Logistic regression models were constructed using risk factors of interest (Table 1) and “age under 25 years” as predictor variables. The odds ratios were adjusted for age, except for the variable “age under 25 years.” Statistical significance was judged using α = 0.05, and association between predictor variables was evaluated using a χ2 test. All statistical analyses were conducted using Stata Version 10 (published by StataCorp, College Station, TX).
There were 424 incident cases of HIV in 2004. Of these, 53 individuals (12.5%) had an STD coinfection following their HIV diagnoses (Table 1). Of the coinfected individuals, 84.9% received post-test counseling, 92.5% were black, and 67.9% were tested for HIV in a public STD clinic. Of all coinfections, 31 (58.5%) were gonorrhea, 14 (26.4%) were syphilis, and 8 (15.1%) were chlamydia. The predictor variables that were statistically significantly associated with coinfection were (1) MSM, (2) CSW, and (3) age under 25 years (Table 1).
It was found that many coinfected individuals were becoming “reinfected” over the 5-year follow-up period. These individuals were infected more than once with an STD following their HIV diagnosis. Of the 53 coinfected individuals, 22 had more than 1 occurrence of STD infection during follow-up. These reinfected individuals had a mean age of 26.0 years, 40.9% reported MSM risk behavior, 27.3% reported high-risk heterosexual behavior, 100% were black, and 82.2% tested for HIV at public STD clinics. The mean time between STD infections among reinfected individuals was 16 months. The 22 reinfected individuals had a total of 62 unique diagnoses of STD infection, including 32 occurrences of gonorrhea, 18 of chlamydia, and 12 of early syphilis. The burden of STD coinfection was so concentrated in these reinfected individuals that they accounted for 66.7% of STD coinfection among this cohort. Of note, 1 person had 7 STD reinfections during follow-up, and 2 people had 5 STD reinfections each during follow-up.
The STD coinfection that was identified in this study suggests that sexual risk behaviors continued after HIV diagnosis in individuals who reported MSM and CSW risk behaviors. STD reinfection data suggest that African-American MSM under age 25 continued risk behaviors after HIV diagnosis and after a subsequent STD diagnosis. Thus, the continued sexual risk behaviors that lead to the spread of HIV and STDs were concentrated in a small group of individuals who were primarily young African-American MSM. Behavior change messages that were delivered during HIV counseling and testing did not prevent young African-American MSM from continuing sexual risk behaviors. Future studies should examine novel approaches to changing risk behaviors in this subgroup.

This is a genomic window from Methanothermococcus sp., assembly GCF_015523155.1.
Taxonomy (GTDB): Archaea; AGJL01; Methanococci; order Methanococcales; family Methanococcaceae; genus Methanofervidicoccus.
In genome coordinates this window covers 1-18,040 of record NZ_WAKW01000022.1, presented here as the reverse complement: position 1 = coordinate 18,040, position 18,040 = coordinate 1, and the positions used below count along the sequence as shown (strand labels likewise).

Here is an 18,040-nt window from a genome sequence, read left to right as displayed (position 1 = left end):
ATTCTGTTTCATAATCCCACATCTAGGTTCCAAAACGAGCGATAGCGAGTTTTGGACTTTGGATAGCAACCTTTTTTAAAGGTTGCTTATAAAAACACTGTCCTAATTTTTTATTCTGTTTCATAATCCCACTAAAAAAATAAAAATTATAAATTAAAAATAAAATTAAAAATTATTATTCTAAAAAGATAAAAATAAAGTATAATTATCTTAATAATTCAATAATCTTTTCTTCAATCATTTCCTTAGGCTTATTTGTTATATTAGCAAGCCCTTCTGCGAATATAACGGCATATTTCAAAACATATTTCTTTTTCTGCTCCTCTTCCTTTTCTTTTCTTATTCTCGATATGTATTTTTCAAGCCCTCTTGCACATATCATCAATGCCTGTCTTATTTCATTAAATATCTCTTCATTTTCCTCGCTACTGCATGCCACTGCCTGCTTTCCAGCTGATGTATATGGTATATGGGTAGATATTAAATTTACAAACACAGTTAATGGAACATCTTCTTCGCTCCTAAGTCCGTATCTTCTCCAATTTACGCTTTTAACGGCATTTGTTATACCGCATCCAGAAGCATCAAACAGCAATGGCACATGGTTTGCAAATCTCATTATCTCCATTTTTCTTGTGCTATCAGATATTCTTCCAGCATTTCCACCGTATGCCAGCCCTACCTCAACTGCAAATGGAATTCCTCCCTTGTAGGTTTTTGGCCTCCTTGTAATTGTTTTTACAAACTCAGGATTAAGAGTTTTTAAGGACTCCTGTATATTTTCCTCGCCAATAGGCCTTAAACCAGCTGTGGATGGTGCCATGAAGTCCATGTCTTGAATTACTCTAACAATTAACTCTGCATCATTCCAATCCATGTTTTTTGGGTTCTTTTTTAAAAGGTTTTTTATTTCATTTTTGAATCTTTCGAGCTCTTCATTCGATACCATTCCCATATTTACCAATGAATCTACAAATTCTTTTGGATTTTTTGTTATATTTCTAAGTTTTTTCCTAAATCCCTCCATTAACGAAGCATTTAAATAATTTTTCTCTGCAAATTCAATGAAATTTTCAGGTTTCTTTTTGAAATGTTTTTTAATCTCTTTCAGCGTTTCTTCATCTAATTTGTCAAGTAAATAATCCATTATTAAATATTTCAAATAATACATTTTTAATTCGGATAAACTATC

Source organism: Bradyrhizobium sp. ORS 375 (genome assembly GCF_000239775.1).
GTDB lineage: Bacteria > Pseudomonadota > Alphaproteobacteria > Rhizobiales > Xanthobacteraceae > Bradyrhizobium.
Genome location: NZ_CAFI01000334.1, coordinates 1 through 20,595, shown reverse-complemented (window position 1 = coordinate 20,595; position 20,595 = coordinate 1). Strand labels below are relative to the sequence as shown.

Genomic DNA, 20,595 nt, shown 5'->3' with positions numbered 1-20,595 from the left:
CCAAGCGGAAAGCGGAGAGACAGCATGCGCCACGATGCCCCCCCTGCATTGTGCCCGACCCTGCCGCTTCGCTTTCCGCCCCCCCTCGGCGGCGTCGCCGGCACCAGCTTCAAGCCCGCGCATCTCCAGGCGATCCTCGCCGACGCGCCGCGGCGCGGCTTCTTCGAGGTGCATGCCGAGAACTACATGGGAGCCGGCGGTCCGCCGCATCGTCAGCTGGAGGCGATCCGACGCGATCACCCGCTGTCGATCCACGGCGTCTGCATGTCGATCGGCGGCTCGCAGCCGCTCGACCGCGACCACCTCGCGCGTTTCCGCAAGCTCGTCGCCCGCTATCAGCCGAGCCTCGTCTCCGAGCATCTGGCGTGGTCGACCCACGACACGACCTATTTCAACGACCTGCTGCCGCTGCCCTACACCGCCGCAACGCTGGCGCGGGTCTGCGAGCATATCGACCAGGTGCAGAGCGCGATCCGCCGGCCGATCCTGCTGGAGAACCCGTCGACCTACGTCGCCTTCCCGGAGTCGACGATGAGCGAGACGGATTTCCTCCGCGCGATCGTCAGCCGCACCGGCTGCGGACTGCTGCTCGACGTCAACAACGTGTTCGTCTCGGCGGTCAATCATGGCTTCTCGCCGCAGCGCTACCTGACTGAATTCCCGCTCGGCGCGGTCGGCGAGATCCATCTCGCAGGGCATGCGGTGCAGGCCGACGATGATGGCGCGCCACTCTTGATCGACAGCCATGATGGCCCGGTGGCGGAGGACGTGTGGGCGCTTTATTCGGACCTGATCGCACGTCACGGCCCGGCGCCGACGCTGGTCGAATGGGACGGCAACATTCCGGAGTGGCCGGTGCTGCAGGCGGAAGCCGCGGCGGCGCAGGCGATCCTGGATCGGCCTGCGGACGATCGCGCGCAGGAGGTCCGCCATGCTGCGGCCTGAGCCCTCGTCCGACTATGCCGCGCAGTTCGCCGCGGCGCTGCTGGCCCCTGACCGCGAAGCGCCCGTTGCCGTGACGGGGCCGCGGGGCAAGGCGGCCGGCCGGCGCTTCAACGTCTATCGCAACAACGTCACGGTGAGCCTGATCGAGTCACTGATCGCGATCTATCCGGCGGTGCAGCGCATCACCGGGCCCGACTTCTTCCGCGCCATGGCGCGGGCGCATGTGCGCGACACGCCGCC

Current Baltimore City interventions to prevent STD coinfection among HIV-positive individuals (and thereby prevent the further spread of HIV) include condom distribution, social marketing of HIV prevention messages, and a variety of educational programs. This study reflects the need for continued STD testing and prevention counseling among HIV-positive individuals, particularly in public STD clinics which serve a generally higher-risk population.
1. CDC. Revised guidelines for HIV counseling, testing and referral. MMWR Morb Mortal Wkly Rep 2001; 50(RR19):1–58.
2. Kamb ML, Fishbein M, Douglas JM, et al. Efficacy of risk-reduction counseling to prevent human immunodeficiency virus and sexually transmitted diseases: a randomized controlled trial. Project RESPECT Study Group. JAMA 1998; 280:1161–1167.
3. Bolu OO, Lindsey C, Kamb ML, et al. Is HIV/sexually transmitted disease prevention counseling effective among vulnerable populations? A subset analysis of data collected for a randomized, controlled trial evaluating counseling effeicacy (Project RESPECT). Sex Transm Dis 2004; 31:469–474.
4. Weinhardt LS, Carey MP, Johnson BT, et al. Effects of HIV counseling and testing on sexual risk behavior: A meta-analytic review of published research, 1985–1997. Am J Public Health 1999; 89:1397–1405.
5. Allen S, Meinzen-Derr J, Lautzman M, et al. Sexual behavior of HIV discordant couples after HIV counseling and testing. AIDS 2003; 17:733–740.
6. DiFranceisco WMA, Pinkerton SD, Dyatlov RV, et al. Evidence of a brief surge in safer sex practices after HIV testing among a sample of high-risk men and women. J Acquir Immune Defic Syndr 2005; 39:606–612.
7. MacKellar DA, Valleroy LA, Secura, et al. Repeat HIV testing, risk behaviors, and HIV seroconversion among young men who have sex with men: A call to monitor and improve the practice of prevention. J Acquir Immune Defic Syndr
8. Erbelding EJ, Chung SE, Kamb ML, et al. New sexually transmitted diseases in HIV-infected patients: Markers for ongoing HIV transmission behavior. J Acquir Immune Defic Syndr 2003; 33:247–252.